The relationship between muscle and joint dysfunctions is well recognized by clinicians, but few studies in the scientific literature analyze this relationship. The two leading theories as to the effectiveness of spinal manipulation for treatment of trigger points are…
- Increased tension of the taut muscular bands associated with a TrP and facilitation of motor activity can maintain displacement stress on the joint. Alternatively, it may be that the abnormal sensory input from the joint hypomobility may reflexively activate TrPs. This is consistent with the pain spasms cycle.
- It is also conceivable that TrPs provide a nociceptive barrage to the dorsal horn neurons and facilitate joint hypomobility.
There is preliminary evidence investigating changes in muscle sensitivity after the spinal manipulation.
- Cervical manipulation produced significant increases in pressure pain threshold levels over tender points surrounding a cervical dysfunction.
- Spinal manipulation at C3-C4 and C4-C5 levels was effective in reducing pain and tightness from trapezius muscle TrPs.
- Manipulation directed at the C3-C4 segment evoked changes in pressure pain sensitivity in latent TrPs in the upper trapezius muscle.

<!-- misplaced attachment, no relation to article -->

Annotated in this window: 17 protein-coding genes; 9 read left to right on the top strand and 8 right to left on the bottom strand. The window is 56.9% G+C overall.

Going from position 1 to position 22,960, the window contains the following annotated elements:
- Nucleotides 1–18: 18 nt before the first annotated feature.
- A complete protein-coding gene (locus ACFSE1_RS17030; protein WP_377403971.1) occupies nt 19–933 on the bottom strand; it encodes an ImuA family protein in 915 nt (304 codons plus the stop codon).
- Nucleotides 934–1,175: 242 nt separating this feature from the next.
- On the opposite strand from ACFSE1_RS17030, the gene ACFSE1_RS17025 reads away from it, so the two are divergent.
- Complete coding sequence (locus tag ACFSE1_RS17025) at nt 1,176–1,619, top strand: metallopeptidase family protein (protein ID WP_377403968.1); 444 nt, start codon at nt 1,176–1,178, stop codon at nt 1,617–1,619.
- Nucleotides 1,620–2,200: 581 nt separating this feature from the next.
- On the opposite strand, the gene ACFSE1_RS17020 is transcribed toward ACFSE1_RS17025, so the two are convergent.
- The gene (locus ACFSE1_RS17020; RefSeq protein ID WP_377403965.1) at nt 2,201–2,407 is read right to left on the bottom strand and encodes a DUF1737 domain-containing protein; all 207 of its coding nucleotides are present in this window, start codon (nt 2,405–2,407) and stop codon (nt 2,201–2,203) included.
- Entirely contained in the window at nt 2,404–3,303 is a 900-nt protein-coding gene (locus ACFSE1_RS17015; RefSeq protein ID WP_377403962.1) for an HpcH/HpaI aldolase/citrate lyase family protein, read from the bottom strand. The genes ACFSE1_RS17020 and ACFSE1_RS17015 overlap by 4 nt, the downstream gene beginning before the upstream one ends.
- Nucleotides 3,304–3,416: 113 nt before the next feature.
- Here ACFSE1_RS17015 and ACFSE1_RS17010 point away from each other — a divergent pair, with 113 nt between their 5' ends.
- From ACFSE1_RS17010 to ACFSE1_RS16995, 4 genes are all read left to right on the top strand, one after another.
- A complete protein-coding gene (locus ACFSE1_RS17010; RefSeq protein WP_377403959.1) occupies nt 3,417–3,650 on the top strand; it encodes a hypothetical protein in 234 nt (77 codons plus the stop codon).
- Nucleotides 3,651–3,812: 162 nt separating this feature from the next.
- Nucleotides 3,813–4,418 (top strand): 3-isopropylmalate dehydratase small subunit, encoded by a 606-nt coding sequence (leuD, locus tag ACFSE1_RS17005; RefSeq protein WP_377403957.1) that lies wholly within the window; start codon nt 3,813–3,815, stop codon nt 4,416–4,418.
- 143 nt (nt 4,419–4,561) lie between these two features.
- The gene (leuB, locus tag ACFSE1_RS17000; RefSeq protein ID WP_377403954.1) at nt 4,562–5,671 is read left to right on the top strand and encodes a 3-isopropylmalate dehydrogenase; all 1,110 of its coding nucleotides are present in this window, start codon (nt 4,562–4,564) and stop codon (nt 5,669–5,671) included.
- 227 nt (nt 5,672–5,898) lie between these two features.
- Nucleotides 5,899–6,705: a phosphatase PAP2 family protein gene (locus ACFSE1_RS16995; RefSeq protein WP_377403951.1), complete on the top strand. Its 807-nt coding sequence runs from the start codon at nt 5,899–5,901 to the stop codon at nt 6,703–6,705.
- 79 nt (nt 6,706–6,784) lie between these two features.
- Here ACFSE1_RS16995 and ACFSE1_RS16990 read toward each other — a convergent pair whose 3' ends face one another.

These results suggest that patients may benefit from manual treatment of joint hypomobility in the management of TrPs. For instance, in patients with allodynic responses, clinicians can start muscle TrP treatment with joint interventions without increasing the muscle pain associated with direct techniques.
Interaction between Trigger Points and Joint Hypomobility: A Clinical Perspective
Immediate Effects on Neck Pain and Active Range of Motion After a Single Cervical High-Velocity Low-Amplitude Manipulation in Subjects Presenting with Mechanical Neck Pain: A Randomized Controlled Trial